According to Gallup and the CIPD, “only 36% of employees trust their leaders”.
The Base Business event on employee engagement raised laughs, but also genuine concerns around management capabilities.
Richard Jeffrey from Business Navigators and Kim Hayton from FDR HR both gave presentations underpinned by the commitment of business leaders to live their values and not just pay them – and employee engagement – lip service.
Richard shared examples of how inclusion when framing a business vision, a collective approach, yields real commercial benefits. Focusing on your people and their performance, aims and objectives, delivers increased profitability, productivity and creativity while absenteeism declines and retention improves.
These referenced insights were corroborated by the same Gallup and CIPD research that revealed 58% of employees are “not bothered about their work” and that 9 out 10 barriers to successful change are people related.
Kim then went on to highlight how the release of “discretionary effort”, the goodwill of staff, results from a sense of purpose, recognition and development but primarily from leaders who actually lead.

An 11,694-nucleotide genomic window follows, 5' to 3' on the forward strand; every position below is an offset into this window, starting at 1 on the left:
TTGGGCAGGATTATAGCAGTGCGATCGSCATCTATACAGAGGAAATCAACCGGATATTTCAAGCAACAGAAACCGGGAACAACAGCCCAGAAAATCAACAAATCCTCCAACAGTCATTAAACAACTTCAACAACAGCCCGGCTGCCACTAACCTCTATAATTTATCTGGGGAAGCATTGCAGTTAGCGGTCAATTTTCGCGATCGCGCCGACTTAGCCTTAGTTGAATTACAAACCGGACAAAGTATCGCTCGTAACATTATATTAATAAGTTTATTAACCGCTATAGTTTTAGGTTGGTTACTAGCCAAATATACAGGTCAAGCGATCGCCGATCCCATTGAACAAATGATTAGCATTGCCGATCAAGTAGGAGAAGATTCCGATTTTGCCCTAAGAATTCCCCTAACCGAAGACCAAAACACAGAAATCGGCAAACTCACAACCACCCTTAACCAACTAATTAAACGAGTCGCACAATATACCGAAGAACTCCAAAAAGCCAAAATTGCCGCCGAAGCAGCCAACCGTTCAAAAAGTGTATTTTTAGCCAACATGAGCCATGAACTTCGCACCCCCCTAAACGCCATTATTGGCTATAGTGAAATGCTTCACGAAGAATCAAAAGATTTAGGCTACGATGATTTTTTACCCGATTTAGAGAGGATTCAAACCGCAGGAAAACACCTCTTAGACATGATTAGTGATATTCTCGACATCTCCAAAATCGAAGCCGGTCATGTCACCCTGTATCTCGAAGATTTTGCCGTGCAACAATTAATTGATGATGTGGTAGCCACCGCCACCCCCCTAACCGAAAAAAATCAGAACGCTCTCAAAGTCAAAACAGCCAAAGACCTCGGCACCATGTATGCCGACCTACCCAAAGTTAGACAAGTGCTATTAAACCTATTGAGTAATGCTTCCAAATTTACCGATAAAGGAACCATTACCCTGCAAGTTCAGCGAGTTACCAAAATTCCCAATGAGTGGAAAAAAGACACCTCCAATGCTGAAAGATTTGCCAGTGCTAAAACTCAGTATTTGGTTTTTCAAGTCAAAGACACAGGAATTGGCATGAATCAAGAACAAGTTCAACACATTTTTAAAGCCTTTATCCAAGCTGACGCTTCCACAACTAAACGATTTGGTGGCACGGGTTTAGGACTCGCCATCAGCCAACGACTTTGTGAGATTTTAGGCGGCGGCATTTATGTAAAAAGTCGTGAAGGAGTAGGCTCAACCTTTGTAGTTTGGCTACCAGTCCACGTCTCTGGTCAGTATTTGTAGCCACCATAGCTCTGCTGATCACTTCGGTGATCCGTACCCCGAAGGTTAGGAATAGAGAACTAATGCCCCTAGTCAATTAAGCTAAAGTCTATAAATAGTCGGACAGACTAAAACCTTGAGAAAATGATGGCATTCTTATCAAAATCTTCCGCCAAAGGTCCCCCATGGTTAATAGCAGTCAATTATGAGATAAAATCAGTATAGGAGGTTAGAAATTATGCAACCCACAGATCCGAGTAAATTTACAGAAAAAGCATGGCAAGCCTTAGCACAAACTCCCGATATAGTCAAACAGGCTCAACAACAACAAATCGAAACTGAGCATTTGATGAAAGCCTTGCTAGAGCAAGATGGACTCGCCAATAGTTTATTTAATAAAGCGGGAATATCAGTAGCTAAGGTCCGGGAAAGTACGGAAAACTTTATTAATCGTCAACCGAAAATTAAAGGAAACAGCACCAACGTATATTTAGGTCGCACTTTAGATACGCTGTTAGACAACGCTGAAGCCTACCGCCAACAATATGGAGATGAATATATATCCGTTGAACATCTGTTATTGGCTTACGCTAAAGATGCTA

Drawing on experiences with “accidental managers”, Kim asked for examples from the audience of good and bad managers. The consensus, evidenced by personal anecdotes, supported the observation that employees leave managers (not businesses) and those managers tend not to listen, to bully and are glass-half-empty types.
Conversely; those who trust their staff, inspire and incentivise them to grow and use their own initiative – those who realise enthusiasm and happiness isn’t just fluffy HR ideas – build teams who feel compelled to release their “discretionary effort”.
Fundamentally both speakers demonstrated the value of employee engagement as a business imperative and the dangers of treating it superficially. So, once more, attendees left The Base with plenty to think about – and do – after one of our events.